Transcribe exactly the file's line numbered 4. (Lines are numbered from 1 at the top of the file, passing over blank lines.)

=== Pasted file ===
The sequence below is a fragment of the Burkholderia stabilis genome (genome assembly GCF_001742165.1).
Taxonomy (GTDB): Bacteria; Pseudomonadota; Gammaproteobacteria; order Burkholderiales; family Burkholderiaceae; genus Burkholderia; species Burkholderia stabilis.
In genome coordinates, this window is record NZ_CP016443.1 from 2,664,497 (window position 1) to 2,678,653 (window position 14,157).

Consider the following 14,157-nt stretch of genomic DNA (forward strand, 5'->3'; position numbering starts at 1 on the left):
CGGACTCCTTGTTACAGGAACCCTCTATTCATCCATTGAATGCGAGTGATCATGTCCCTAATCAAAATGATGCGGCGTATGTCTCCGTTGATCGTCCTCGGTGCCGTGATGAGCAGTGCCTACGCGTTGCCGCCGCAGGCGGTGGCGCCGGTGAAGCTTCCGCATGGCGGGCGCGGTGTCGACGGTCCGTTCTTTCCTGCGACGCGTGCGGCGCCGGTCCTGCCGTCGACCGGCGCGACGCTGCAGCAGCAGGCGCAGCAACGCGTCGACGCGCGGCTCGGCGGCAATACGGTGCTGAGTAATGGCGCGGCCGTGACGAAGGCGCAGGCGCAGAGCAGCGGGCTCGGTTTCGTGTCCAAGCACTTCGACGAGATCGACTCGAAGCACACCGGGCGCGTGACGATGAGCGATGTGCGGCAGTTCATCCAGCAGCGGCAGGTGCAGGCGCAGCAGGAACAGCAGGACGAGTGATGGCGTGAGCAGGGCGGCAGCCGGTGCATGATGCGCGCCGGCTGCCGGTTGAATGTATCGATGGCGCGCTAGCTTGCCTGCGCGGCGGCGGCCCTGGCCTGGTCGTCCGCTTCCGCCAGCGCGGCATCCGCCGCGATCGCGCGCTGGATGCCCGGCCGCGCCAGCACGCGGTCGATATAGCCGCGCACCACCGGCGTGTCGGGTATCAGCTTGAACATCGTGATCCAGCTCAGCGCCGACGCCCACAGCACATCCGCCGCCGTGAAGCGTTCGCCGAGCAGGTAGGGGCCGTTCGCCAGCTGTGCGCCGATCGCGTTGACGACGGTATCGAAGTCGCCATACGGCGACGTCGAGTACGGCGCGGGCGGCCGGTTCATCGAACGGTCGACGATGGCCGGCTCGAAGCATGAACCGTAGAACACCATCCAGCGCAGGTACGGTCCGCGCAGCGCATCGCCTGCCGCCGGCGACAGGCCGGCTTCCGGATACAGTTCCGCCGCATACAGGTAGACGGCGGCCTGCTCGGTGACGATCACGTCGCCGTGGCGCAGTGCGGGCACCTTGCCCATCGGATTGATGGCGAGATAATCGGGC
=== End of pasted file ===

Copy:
Consider the following 14,157-nt stretch of genomic DNA (forward strand, 5'->3'; position numbering starts at 1 on the left):